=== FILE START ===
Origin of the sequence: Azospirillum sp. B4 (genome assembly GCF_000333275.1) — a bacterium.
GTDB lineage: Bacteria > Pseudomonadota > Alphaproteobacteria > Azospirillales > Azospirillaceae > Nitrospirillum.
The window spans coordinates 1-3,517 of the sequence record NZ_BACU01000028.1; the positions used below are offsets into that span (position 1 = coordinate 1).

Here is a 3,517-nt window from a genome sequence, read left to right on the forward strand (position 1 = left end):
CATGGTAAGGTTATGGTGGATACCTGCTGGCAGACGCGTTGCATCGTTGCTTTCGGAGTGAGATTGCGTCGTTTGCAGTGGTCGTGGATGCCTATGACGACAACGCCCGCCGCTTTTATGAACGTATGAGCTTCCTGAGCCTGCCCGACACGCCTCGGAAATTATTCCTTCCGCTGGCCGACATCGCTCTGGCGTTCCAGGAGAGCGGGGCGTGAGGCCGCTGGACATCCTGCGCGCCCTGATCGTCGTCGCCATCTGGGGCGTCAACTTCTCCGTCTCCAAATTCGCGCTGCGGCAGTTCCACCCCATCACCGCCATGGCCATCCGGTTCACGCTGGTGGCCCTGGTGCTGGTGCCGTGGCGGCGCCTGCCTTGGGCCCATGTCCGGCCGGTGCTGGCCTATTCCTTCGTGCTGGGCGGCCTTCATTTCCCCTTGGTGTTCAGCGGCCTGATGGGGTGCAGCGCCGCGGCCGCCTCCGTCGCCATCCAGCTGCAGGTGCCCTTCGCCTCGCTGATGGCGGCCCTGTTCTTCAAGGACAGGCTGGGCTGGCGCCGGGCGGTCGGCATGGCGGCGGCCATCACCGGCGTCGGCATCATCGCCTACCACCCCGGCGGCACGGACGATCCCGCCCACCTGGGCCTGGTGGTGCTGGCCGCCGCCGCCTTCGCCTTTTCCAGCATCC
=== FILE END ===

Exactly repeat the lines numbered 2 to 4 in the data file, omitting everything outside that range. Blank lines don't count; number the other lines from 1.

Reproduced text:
GTDB lineage: Bacteria > Pseudomonadota > Alphaproteobacteria > Azospirillales > Azospirillaceae > Nitrospirillum.
The window spans coordinates 1-3,517 of the sequence record NZ_BACU01000028.1; the positions used below are offsets into that span (position 1 = coordinate 1).

Here is a 3,517-nt window from a genome sequence, read left to right on the forward strand (position 1 = left end):